Radiolysis of water by synchrotron X-rays generates oxygen-containing radicals that undergo reactions with solvent accessible sites of macromolecules inducing stable covalent modifications or cleavage on millisecond time scales. The extent and site of these reactions are determined by gel electrophoresis and mass spectrometry analysis. These data are used to construct a high-resolution map of solvent accessibility at individual reactive sites. The experiments can be performed in a time-resolved manner to provide kinetic rate constants for dynamic events occurring at individual sites within macromolecules or can provide equilibrium parameters of binding and thermodynamics of folding processes. The application of this synchrotron radiolysis technique to the study of lysozyme protein structure and the equilibrium urea induced unfolding of apomyoglobin are described. The Mg2+-induced folding of Tetrahymena thermophila group I ribozyme shows the capability of the method to study kinetics of folding.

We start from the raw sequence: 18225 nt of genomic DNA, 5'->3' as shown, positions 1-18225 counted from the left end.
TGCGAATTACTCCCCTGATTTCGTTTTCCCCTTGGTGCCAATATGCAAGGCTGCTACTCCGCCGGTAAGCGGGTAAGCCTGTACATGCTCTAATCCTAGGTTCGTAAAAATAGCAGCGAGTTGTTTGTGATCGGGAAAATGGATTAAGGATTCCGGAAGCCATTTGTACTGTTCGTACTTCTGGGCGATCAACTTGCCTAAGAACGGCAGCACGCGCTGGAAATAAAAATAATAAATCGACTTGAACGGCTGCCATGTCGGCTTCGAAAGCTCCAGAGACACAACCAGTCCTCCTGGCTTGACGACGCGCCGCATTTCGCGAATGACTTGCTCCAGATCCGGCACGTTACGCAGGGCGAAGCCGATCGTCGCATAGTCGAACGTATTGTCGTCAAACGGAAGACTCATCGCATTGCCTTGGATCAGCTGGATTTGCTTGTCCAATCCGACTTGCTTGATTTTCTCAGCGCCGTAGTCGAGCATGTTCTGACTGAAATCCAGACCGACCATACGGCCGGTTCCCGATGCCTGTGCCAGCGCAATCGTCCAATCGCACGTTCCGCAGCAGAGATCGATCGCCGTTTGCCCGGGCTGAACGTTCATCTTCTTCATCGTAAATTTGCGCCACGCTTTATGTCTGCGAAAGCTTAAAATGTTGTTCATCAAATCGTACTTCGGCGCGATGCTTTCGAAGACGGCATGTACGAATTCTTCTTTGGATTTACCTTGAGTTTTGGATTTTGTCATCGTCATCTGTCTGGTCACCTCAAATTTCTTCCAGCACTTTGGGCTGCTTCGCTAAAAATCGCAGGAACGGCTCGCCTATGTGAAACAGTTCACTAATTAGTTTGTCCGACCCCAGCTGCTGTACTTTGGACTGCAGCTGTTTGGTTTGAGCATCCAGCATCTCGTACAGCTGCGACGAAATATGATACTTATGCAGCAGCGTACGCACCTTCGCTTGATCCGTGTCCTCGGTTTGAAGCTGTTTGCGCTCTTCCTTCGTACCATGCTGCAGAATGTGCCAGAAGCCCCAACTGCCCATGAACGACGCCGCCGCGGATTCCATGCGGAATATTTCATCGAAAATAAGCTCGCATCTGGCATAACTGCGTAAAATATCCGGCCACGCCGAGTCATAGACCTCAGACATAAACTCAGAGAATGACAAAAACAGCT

|Original language||English (US)|
|Number of pages||13|
|State||Published - Feb 15 2001|
ASJC Scopus subject areas
- Molecular Biology
- Cell Biology